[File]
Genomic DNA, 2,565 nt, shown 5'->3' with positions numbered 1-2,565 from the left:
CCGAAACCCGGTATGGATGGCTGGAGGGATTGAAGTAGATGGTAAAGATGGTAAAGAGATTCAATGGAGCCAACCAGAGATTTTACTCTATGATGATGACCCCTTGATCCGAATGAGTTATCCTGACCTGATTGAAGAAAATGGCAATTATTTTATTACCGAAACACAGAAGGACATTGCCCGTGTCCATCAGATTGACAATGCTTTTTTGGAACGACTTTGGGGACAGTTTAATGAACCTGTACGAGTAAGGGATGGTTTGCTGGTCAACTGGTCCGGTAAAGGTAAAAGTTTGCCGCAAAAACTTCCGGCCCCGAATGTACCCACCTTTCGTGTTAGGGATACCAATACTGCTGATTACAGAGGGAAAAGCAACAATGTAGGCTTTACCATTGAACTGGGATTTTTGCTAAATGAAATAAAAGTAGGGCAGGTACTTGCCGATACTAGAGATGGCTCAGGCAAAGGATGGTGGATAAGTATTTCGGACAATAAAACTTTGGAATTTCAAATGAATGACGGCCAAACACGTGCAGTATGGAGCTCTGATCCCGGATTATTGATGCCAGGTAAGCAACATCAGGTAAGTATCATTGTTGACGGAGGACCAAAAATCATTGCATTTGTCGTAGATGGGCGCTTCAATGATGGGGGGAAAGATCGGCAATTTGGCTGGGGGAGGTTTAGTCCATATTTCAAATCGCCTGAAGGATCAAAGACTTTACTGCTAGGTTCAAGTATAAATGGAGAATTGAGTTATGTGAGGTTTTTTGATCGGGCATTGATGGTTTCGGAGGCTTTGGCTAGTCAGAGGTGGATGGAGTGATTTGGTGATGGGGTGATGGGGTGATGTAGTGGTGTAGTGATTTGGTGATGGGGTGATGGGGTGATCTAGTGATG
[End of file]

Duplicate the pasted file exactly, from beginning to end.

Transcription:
Genomic DNA, 2,565 nt, shown 5'->3' with positions numbered 1-2,565 from the left:
CCGAAACCCGGTATGGATGGCTGGAGGGATTGAAGTAGATGGTAAAGATGGTAAAGAGATTCAATGGAGCCAACCAGAGATTTTACTCTATGATGATGACCCCTTGATCCGAATGAGTTATCCTGACCTGATTGAAGAAAATGGCAATTATTTTATTACCGAAACACAGAAGGACATTGCCCGTGTCCATCAGATTGACAATGCTTTTTTGGAACGACTTTGGGGACAGTTTAATGAACCTGTACGAGTAAGGGATGGTTTGCTGGTCAACTGGTCCGGTAAAGGTAAAAGTTTGCCGCAAAAACTTCCGGCCCCGAATGTACCCACCTTTCGTGTTAGGGATACCAATACTGCTGATTACAGAGGGAAAAGCAACAATGTAGGCTTTACCATTGAACTGGGATTTTTGCTAAATGAAATAAAAGTAGGGCAGGTACTTGCCGATACTAGAGATGGCTCAGGCAAAGGATGGTGGATAAGTATTTCGGACAATAAAACTTTGGAATTTCAAATGAATGACGGCCAAACACGTGCAGTATGGAGCTCTGATCCCGGATTATTGATGCCAGGTAAGCAACATCAGGTAAGTATCATTGTTGACGGAGGACCAAAAATCATTGCATTTGTCGTAGATGGGCGCTTCAATGATGGGGGGAAAGATCGGCAATTTGGCTGGGGGAGGTTTAGTCCATATTTCAAATCGCCTGAAGGATCAAAGACTTTACTGCTAGGTTCAAGTATAAATGGAGAATTGAGTTATGTGAGGTTTTTTGATCGGGCATTGATGGTTTCGGAGGCTTTGGCTAGTCAGAGGTGGATGGAGTGATTTGGTGATGGGGTGATGGGGTGATGTAGTGGTGTAGTGATTTGGTGATGGGGTGATGGGGTGATCTAGTGATG